The Goofiest Weapons in Video Games

I don’t know about y’all, but I’m kind of tired of all these guns that military shooters keep throwing at my feet and expecting me to be impressed. The M14s, the Benelli shotguns, the oh-so-real guns with customabizle bits and bobs that don’t make them anymore exciting. All the weapons in these particular video games look and feel the same, creativity sacrificed to the altar of reality.

No no no. Let’s forget that trite. Give me the goofy guns, the absolutely outrageous stuff that spews rainbows and dangerous fish. Give me more of these.

Destiny 2.0 Makes Bungie's Latest Essential

Now is the best possible time to get into Destiny.

You might have heard about all of the issues players had with the game after it launched. You might have heard that it features a garbled story, mindless grinding, and a community of players that seem to love to hate it. You might have even played it yourself and thrown it aside in frustration for another game, wondering just how Bungie made so many wrongheaded decisions along the way. 

I’m here to tell you that all these concerns are valid, but they’ve all been fixed. It just took a year for Destiny to figure out what kind of game it is. 

Cibele Review

Out of all the minutiae to appreciate about Cibele, my favorite is the clicks. This is a game that simulates what its like to look through a 19-year-old's computer desktop—the old blog entries, the old photos, the writing assignments, and the emails—and the best part is that when I click my mouse, the game clicks back. It's small, but important. The clicks mask the real sound of my mouse, connecting my finger taps with main character Nina's finger taps. For a game about a girl desperate for a connection via her computer—a story that could be my own—the clicks are essential. We're in this together.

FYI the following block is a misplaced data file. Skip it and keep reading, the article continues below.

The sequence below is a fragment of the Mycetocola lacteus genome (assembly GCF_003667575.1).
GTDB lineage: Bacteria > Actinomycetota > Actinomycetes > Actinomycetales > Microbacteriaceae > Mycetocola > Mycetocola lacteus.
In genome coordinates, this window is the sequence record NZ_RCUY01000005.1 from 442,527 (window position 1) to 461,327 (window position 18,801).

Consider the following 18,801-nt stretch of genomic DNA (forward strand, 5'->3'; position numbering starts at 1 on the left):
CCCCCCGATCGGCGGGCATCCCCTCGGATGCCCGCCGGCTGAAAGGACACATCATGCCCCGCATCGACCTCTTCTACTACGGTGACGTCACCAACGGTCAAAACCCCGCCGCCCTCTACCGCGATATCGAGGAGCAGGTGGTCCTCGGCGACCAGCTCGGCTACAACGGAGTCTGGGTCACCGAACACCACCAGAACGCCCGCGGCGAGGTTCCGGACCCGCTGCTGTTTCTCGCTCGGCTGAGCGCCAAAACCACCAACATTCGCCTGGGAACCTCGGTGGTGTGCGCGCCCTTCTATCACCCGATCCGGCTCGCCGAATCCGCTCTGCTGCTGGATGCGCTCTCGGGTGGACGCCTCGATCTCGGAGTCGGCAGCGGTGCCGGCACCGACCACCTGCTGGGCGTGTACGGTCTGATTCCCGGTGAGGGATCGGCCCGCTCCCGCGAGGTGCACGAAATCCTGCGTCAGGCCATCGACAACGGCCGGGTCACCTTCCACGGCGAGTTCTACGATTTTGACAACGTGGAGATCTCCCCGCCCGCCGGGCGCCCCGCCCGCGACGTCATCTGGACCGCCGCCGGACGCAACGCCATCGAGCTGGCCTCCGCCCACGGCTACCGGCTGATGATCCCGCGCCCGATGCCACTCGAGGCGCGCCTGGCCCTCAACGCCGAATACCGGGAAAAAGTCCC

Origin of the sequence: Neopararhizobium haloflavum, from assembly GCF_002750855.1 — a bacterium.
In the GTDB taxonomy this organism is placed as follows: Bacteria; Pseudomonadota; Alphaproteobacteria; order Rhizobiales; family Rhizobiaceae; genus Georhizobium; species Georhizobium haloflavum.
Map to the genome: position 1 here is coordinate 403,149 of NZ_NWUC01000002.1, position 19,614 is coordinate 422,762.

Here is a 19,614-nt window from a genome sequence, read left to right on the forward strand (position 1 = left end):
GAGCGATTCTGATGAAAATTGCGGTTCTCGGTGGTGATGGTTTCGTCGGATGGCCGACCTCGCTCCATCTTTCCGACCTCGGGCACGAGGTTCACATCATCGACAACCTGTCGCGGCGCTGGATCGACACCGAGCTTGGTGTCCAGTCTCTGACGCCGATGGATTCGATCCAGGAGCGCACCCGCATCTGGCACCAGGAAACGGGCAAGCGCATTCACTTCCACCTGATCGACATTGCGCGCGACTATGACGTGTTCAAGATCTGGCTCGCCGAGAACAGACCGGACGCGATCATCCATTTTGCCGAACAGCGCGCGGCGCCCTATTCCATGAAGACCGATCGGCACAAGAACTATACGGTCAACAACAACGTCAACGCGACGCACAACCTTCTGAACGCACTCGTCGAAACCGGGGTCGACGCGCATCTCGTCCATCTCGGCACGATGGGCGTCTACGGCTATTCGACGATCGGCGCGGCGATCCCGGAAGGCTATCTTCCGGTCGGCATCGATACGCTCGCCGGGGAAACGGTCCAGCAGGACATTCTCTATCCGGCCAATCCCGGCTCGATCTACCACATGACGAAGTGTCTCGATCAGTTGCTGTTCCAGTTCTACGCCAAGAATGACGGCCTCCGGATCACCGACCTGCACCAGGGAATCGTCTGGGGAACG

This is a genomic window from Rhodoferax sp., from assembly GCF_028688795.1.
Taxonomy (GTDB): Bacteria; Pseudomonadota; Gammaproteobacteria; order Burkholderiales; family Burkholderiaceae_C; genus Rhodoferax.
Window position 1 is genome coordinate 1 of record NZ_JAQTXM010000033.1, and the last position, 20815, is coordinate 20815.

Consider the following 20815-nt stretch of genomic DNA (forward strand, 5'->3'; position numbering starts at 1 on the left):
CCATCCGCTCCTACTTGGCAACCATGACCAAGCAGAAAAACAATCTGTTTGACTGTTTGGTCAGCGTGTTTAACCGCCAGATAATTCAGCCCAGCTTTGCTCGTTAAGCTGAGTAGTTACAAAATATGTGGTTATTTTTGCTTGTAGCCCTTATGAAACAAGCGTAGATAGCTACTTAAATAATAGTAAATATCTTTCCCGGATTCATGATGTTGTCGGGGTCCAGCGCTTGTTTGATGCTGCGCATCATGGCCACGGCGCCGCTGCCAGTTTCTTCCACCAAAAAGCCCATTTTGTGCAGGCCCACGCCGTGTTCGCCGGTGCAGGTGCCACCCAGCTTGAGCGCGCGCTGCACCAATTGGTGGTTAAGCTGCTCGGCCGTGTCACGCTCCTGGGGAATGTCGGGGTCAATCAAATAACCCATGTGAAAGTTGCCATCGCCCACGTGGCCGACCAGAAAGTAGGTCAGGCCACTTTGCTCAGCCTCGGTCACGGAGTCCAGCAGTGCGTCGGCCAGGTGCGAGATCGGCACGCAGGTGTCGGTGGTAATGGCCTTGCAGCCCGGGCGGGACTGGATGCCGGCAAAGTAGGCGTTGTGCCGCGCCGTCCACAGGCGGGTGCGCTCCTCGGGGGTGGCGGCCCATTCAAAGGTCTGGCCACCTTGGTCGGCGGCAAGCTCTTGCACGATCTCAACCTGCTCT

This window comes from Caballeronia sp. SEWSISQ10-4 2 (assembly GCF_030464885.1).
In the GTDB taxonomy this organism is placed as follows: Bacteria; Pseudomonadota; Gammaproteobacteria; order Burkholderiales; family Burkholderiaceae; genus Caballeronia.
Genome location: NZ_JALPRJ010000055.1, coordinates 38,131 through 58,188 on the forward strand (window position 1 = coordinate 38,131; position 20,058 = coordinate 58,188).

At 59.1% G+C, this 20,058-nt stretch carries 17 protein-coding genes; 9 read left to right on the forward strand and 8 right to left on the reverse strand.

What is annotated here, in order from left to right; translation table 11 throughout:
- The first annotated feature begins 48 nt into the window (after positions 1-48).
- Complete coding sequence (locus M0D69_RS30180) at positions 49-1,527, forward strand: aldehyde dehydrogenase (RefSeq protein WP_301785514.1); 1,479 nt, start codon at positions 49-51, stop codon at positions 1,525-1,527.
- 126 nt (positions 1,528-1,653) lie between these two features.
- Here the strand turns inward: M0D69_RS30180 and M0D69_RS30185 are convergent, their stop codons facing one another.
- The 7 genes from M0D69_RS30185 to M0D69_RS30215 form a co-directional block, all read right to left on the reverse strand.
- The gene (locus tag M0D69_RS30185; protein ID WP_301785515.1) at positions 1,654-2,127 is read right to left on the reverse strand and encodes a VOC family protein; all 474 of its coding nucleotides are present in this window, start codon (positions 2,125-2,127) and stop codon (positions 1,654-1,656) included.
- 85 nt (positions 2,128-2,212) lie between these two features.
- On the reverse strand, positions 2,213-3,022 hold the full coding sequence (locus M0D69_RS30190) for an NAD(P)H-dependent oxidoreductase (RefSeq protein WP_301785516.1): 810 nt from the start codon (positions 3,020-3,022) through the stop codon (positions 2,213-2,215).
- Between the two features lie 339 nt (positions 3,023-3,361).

The 15 Most Memorable Creepy Game Soundtracks

When you first dive into a game, there may be no better indicator of what you should expect than the music. This holds especially true when it comes to scary games, where mood and tension are everything. Not every game is frightening in the same way, and music plays an essential role in helping each game tell a uniquely disturbing story. Since Halloween is just around the corner, I’ve hunted down the most memorable music from creepy games across the years.

Prison Architect's Early Access Strategy

Back in 2012 Introversion Software launched the alpha of their game Prison Architect upon the world. Now, three years later, version 1.0 has launched to critical acclaim and has already sold well over a million copies, thanks to the team’s unique alpha funding model. Mere days before the official version 1.0 launch, we sat down with Mark Morris and Chris Delay of Introversion Software to see just how well their alpha funding model and regular early access updates worked out for them. 

Undertale Review

There are games that come screaming into existence, demanding that you play them. Games with loud and expensive year-long PR campaigns. You know the games I’m talking about. The Call of Duties. The Dark Souls. The games that demand you subject yourselves to their flames and gauntlets, to the virtual bullets whizzing past your ear as you pump your own rounds into nameless, virtual foes, each falling one after another to your might like dominos.